Once they get permission it should take them five or six more weeks to put through the foreclosure sale. (Should is an important word in that sentence and we’ll come back to it.  Sometimes they take a lot longer.)

In Virginia the foreclosure  take effect on the date of foreclosure sale.   All your rights are gone.  (Some states give you months afterward to buy the house back.  Not here.)

Now you are a tenant without a lease in your own house.  (Somewhat better than a trespasser, but not much.)  Most people want to be out by that point.  That will be about three months after the  Chapter 7 bankruptcy was filed.

What about cash for keys?  If you are still in the house after the foreclosure sale, what happens next?  It partly depends on the new owner.  Sometimes the new owner will decide to buy your cooperation–to pay you cash for keys, to get you to move out promptly and leave the place clean.

You don’t have any legal right to cash for keys, but if the new owner thinks that’s the easiest way to go, you can sometimes get several thousand dollars.  Click here https://robertweed.com/resources/CashforKeys.pdf for s sample cash for keys letter.

What if I get a mean owner? If you get a mean new owner, they will evict you.  That’s a two step legal process.  First, they will file an unlawful detainer–a court paper saying you have to be out.  In Virginia they can do that in less than three weeks.   A couple weeks after that, if you are not gone, the sheriff will put you out.  Here’s how the Fairfax County sheriff’s office describes eviction.  http://www.fairfaxcounty.gov/sheriff/eviction.htm.

What if they don’t foreclose? I said earlier that they should foreclose you about six weeks after they get permission from the judge.  Fairly often it takes them longer; sometimes a whole lot longer.     

The main reason for that, I think, is that the foreclosure lawyers are overwhelmed. There are way more foreclosures today than there have ever been, and they are having trouble keeping up with the work.  So sometimes they don’t get to you for a while; and some people get lost in the shuffle.

A second reason can be the condo fees. Even after the bankruptcy you are still the owner until the foreclosure sale.   The condo fees are an after bankruptcy debt and you have to pay them.   If the bank thinks they’ll have a hard time selling your unit, they might rather let you pay the condo fees for the next six months, and then foreclose you when they think they could sell your condo quickly.

(Make no mistake, your condo association will sue you–fast–for those after bankruptcy condo fees.  The foreclosure crisis is really hurting the condo associations and they have no room in their budgets for being reasonable.)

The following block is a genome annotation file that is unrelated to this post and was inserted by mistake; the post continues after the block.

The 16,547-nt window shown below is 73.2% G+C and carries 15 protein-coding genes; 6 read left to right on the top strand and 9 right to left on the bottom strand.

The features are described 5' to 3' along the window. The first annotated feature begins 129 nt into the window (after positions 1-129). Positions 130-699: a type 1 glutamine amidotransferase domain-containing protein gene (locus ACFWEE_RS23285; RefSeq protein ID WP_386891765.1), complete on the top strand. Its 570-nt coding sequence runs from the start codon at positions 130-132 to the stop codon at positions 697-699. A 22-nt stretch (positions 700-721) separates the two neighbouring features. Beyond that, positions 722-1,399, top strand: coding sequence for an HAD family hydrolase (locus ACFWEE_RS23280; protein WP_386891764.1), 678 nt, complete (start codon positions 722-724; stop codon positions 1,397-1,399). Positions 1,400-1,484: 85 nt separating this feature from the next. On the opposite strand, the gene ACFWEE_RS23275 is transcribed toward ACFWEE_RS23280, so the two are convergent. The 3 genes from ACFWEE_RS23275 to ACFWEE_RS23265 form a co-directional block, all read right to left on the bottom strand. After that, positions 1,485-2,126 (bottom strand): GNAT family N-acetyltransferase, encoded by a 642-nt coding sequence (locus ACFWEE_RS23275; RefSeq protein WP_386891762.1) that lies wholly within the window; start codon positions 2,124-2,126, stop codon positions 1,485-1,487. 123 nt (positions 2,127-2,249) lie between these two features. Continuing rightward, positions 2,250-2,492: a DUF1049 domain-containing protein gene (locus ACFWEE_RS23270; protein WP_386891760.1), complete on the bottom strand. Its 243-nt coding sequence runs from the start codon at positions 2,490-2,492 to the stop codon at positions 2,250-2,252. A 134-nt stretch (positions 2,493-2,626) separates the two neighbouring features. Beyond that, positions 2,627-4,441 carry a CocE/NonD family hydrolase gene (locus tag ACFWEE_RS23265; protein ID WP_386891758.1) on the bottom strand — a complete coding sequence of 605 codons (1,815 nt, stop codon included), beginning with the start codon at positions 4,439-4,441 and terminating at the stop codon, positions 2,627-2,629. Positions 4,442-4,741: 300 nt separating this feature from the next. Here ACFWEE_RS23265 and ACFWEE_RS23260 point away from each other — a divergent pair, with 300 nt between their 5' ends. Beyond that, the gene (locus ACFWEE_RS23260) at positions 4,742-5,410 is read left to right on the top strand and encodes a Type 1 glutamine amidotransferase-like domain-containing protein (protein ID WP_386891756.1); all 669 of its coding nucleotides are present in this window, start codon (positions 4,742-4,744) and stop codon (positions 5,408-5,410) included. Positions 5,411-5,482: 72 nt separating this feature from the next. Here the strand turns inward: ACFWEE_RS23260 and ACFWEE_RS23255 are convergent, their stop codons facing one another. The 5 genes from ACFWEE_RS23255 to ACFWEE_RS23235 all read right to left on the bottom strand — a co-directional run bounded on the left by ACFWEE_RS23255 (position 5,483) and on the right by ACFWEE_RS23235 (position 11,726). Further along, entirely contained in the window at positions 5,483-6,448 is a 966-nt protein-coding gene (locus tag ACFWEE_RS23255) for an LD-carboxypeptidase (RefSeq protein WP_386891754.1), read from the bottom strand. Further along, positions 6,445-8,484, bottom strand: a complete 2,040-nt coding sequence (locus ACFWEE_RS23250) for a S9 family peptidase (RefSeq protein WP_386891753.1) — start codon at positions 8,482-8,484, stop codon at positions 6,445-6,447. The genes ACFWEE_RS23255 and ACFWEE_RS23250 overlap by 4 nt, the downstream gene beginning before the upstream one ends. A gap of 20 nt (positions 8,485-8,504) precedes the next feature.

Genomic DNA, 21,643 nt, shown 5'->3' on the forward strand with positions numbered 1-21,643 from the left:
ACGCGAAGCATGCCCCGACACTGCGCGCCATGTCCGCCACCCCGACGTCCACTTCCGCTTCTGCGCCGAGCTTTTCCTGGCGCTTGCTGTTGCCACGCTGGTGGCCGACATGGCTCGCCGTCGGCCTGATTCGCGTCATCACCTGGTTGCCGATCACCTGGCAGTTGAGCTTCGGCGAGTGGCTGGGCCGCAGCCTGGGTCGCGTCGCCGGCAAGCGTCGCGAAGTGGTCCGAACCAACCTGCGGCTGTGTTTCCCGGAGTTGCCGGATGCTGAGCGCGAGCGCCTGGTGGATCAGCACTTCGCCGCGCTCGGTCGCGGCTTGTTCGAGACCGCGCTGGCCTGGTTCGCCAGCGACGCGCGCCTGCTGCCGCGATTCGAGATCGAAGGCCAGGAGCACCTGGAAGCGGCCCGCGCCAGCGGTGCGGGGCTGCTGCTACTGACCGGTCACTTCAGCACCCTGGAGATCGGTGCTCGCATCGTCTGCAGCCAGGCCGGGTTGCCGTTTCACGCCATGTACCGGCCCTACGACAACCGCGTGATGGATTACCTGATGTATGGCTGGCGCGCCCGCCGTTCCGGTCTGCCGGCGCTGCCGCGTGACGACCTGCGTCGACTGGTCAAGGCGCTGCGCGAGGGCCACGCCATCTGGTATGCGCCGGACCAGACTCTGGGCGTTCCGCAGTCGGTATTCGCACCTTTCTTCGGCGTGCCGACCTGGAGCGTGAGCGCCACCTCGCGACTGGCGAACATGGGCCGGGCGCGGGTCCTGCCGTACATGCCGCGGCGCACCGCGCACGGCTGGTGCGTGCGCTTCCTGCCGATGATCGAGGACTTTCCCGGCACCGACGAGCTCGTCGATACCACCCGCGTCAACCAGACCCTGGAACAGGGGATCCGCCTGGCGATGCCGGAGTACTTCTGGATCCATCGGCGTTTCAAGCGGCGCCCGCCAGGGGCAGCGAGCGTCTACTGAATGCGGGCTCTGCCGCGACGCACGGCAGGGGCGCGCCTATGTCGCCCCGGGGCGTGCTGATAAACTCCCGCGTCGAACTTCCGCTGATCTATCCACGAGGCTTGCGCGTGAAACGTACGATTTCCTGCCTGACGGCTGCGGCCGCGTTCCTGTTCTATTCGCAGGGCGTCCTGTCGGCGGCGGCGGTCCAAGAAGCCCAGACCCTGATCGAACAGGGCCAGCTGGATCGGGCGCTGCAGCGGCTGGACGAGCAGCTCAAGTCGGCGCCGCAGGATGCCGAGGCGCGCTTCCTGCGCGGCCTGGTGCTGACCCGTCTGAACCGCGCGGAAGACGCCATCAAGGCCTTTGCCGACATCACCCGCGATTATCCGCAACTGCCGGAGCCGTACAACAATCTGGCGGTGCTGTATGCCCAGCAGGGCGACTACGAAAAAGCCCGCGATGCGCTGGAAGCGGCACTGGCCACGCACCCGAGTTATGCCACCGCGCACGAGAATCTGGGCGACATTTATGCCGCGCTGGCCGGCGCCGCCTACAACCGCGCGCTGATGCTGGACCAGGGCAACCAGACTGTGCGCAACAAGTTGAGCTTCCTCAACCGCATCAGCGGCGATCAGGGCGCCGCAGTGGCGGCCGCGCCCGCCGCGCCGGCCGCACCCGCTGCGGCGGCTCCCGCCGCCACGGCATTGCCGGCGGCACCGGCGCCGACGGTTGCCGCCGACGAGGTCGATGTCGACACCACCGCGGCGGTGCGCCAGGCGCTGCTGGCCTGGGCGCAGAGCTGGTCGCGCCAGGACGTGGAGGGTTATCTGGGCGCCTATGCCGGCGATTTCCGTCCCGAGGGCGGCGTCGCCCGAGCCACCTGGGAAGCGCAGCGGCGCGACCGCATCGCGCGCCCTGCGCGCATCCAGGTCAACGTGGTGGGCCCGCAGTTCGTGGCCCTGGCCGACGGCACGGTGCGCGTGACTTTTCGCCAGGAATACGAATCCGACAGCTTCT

With those two factors, I am sometimes seeing five or six months go by after the bankruptcy before the foreclosure sale.

How can I plan? Obviously planning is easier if you have a smaller family.  If you can get everything pretty much packed up, ready to move, you can keep living for free (except for the condo or HOA) for as long as they will let you.  Be ready to go when they actually set up a sale date; and wait to see if they offer you cash for keys.

With a bigger family, that’s harder.  Finding a place to move to will be harder and you have to pay more attention to things like school districts.  Of course, you don’t need me to tell you everything is harder when you have to take care of your kids;  you know that.

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23

Feb 2010

Your credit report after bankruptcy

Posted by / in After Bankruptcy / 16 comments

<h2>Your credit report after bankruptcy</h2>

Getting back to good credit is one of the three big reasons to file Chapter 7 bankruptcy.   (The other two are so your creditors can’t call you and so they can’t garnish you.)  Unfortunately,  probably half the people who go through bankruptcy don’t get their credit report fixed.

How should your credit report look?  In 1990, the Federal Trade Commission issued a staff commentary explaining what the credit bureaus had to do to meet the requirement that people’s credit reports be complete and accurate.  (UPDATE:  When the Consumer Finance Protection Bureau took over this area from the FTC, the FTC deleted their commentary.)

The Federal Trade Commission staff  said three things.

First, that a debt discharged in bankruptcy should show a zero balance.  ( “A consumer report may include an account that was discharged in bankruptcy (as well as the bankruptcy itself), as long as it reports a zero balance due to reflect the fact that the consumer is no longer liable for the discharged debt.” )

Second, that a debt discharged in bankruptcy should show a discharged in bankruptcy status.   (“Similarly, a consumer reporting agency may include delinquencies on debts discharged in bankruptcy in consumer reports, but must accurately note the status of the debt (e.g., discharged …”)